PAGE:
Dalila Ali Rajah
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LGBT People in Bermuda Need Support, Not Abandonment


What do LGBTIQ Bermudians need right now? That is a question not being asked of a community whose country just became the first place in the world to enact and then revoke marriage equality.

On February 8, the governor of Bermuda, John Rankin, signed into power the Domestic Partnership Act 2017. The act took away same-sex couples’ rights to marry and instead only allows for civil partnerships. The act had already passed Bermuda’s Senate and House of Assembly in December of last year. This overturned a May 2017 Supreme Court decision that put in place marriage equality. The reversal comes amid vocal and demonstrated social opposition to marriage equality as expressed in a nonbinding referendum in 2016.

Walton Brown, Bermuda’s minister of home affairs, responded to the decision by saying that the ruling appeases social conservatives while still recognizing the rights of same-sex couples. However, persons on the ground see it as a compromise of their lives.

LGBTIQ organization Rainbow Alliance of Bermuda has said, “We have heard many people say they are ashamed or embarrassed to be Bermudian. As a group of proud Bermudians, we want to affirm that we will never be ashamed of where we are from, only of the regrettable decisions of our elected officials. We hope that the Government will address issues that impact the entire Bermuda community with the same vigor that they pursued stripping away the rights of a minority group.”

As a reaction to the decision, a movement to #BoycottBermuda which first appeared in December with the passage of the Domestic Partnership Act by the House of Assembly, has surfaced again. However, usage of the hashtag and the call to divert tourism dollars away from the country have seen an exponential spike after Rankin approved the bill.

Who is calling for a boycott? And what are the consequences? These are questions LGBTIQ people in Bermuda are asking themselves because they are not the ones behind this campaign.

Bermudian LGBTIQ activists have come out in opposition to the boycott. Many LGBTIQ people in Bermuda, as is the case in much of the Caribbean, where tourism plays a significant role in the economy, work in the tourism industry. Not only would a boycott of Bermuda stand to disenfranchise those LGBTIQ people working in the tourism industry, it also provides an opportunity for increased backlash against the LGBTIQ community as a whole.

Should the boycott campaign succeed in its misguided goals of negatively impacting tourism and subsequently the Bermudian economy, LGBTIQ people could be used as scapegoats. It would not be the first time the public has used the vulnerability of LGBTIQ individuals to pursue their own homophobic agenda and blame the community for such things.

As my friend Linda Miezer, a prominent LGBTIQ activist in Bermuda, put it, “I am categorically against any call for a boycott against my country, I believe it is not productive and it will place additional stress and cause people to discriminate against the LGBT community.”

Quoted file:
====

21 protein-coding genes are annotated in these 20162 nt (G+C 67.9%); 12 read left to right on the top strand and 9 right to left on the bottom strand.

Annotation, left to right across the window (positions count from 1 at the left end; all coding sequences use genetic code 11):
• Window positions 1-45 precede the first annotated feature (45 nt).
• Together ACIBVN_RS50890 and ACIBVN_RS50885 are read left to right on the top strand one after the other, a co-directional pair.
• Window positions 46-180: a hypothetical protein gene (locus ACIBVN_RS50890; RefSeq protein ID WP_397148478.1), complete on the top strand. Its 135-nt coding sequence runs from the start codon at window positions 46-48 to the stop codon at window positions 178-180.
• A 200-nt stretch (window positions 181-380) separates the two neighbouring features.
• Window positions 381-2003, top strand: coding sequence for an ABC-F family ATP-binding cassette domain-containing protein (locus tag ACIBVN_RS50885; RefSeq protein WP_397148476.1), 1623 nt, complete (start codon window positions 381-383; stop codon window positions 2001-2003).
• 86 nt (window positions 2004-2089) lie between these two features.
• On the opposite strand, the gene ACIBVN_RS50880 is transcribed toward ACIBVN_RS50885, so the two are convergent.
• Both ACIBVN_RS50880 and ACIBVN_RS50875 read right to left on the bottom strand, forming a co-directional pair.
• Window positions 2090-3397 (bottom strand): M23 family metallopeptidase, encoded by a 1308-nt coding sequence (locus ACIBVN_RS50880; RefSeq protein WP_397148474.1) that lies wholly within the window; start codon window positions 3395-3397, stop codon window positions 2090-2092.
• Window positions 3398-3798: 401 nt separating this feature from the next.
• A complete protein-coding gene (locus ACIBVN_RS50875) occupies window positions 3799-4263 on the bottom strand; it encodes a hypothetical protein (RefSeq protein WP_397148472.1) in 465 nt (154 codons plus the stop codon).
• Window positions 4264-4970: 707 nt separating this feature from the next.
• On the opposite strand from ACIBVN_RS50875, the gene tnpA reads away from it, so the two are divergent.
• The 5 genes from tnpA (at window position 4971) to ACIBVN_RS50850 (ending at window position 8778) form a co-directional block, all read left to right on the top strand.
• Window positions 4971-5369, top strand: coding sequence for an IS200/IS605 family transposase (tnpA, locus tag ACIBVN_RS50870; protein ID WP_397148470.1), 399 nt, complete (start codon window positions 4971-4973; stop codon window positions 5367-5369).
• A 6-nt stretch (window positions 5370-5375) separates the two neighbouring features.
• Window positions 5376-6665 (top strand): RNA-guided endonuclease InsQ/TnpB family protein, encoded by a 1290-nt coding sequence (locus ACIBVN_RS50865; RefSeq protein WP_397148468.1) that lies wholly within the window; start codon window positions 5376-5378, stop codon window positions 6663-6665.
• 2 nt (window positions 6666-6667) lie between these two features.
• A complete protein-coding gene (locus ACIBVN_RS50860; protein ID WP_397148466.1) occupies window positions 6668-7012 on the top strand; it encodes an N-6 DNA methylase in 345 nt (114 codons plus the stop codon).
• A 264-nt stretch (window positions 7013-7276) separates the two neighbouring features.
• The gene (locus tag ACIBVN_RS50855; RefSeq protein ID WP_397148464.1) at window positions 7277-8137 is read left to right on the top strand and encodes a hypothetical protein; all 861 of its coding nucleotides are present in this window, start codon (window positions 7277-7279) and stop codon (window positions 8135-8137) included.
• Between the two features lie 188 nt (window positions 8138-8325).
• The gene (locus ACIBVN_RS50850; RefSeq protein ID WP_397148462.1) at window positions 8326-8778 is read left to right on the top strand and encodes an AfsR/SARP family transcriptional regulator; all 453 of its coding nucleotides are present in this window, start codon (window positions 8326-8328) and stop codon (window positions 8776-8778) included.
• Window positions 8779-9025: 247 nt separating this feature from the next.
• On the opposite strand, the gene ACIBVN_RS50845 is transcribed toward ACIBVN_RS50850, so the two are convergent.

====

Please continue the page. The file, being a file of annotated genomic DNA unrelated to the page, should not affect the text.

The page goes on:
It is encouraging that the international community feels a need to act, it highlights that this is important, that the rights of Bermudians are important -- but this kind of response is entitled and short-sighted. People threatening to boycott Bermuda do so without taking into consideration the needs and consequences to the real lives of everyday LGBTIQ Bermudians. They also do so without taking into consideration the many hard-won battles of the LGBTIQ community,such as protections against discrimination on the grounds of sexual orientation and adoption rights for same-sex couples, legislation that puts Bermuda ahead of most countries in the world.

Same-sex marriage in many countries, including the United States, was not won until there had been a change in the attitudes of society. In the U.S., it wasn’t until 2011 that there were more people in favor of marriage equality than against. Currently in Bermuda, there is a majority against, and in the referendum the voters were against even domestic partnerships. As unfair as it may be, laws do not change in a vacuum; society must be brought along for true justice to be achieved.

Bermudian LGBTIQ activists will need to continue the fight for true equality and changes in the views of society. The struggles continue, but this also allows the community to refocus on their main priorities such as life as a citizen, equality, justice, family, education, and job security -- including marriage rights. What the community needs now is support, not abandonment.

The repeal of marriage equality in Bermuda is certainly a setback for the country, but it also provides for an opportunity for discussion and mobilization. The international community, including international media, needs to connect with LGBTIQ Bermudians and engage in conversations. With no hidden agendas, let us amplify and elevate the voices and priorities of LGBTIQ Bermudians.

KENITA PLACIDE is Caribbean adviser to OutRight Action International.

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